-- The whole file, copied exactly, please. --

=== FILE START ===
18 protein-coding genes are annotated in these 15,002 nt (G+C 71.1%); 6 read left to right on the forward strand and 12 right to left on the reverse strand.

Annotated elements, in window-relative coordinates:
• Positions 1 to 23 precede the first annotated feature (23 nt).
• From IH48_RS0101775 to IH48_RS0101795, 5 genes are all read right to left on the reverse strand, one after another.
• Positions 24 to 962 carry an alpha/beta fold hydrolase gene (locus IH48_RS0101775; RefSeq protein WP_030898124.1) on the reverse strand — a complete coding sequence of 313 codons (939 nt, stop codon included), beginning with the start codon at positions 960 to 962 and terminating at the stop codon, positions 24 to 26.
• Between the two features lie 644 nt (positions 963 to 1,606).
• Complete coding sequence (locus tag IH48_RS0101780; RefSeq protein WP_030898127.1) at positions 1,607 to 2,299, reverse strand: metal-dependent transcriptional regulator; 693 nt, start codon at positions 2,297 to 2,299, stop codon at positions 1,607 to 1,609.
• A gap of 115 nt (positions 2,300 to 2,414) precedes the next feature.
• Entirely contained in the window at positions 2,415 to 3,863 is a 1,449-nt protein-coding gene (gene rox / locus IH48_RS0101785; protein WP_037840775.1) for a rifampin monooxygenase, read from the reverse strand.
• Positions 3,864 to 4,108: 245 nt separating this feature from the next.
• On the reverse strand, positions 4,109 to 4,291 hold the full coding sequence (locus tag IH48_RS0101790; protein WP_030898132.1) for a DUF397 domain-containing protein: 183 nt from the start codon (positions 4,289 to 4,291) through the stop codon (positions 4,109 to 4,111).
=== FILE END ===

18 protein-coding genes are annotated in these 15,002 nt (G+C 71.1%); 6 read left to right on the forward strand and 12 right to left on the reverse strand.

Annotated elements, in window-relative coordinates:
• Positions 1 to 23 precede the first annotated feature (23 nt).
• From IH48_RS0101775 to IH48_RS0101795, 5 genes are all read right to left on the reverse strand, one after another.
• Positions 24 to 962 carry an alpha/beta fold hydrolase gene (locus IH48_RS0101775; RefSeq protein WP_030898124.1) on the reverse strand — a complete coding sequence of 313 codons (939 nt, stop codon included), beginning with the start codon at positions 960 to 962 and terminating at the stop codon, positions 24 to 26.
• Between the two features lie 644 nt (positions 963 to 1,606).
• Complete coding sequence (locus tag IH48_RS0101780; RefSeq protein WP_030898127.1) at positions 1,607 to 2,299, reverse strand: metal-dependent transcriptional regulator; 693 nt, start codon at positions 2,297 to 2,299, stop codon at positions 1,607 to 1,609.
• A gap of 115 nt (positions 2,300 to 2,414) precedes the next feature.
• Entirely contained in the window at positions 2,415 to 3,863 is a 1,449-nt protein-coding gene (gene rox / locus IH48_RS0101785; protein WP_037840775.1) for a rifampin monooxygenase, read from the reverse strand.
• Positions 3,864 to 4,108: 245 nt separating this feature from the next.
• On the reverse strand, positions 4,109 to 4,291 hold the full coding sequence (locus tag IH48_RS0101790; protein WP_030898132.1) for a DUF397 domain-containing protein: 183 nt from the start codon (positions 4,289 to 4,291) through the stop codon (positions 4,109 to 4,111).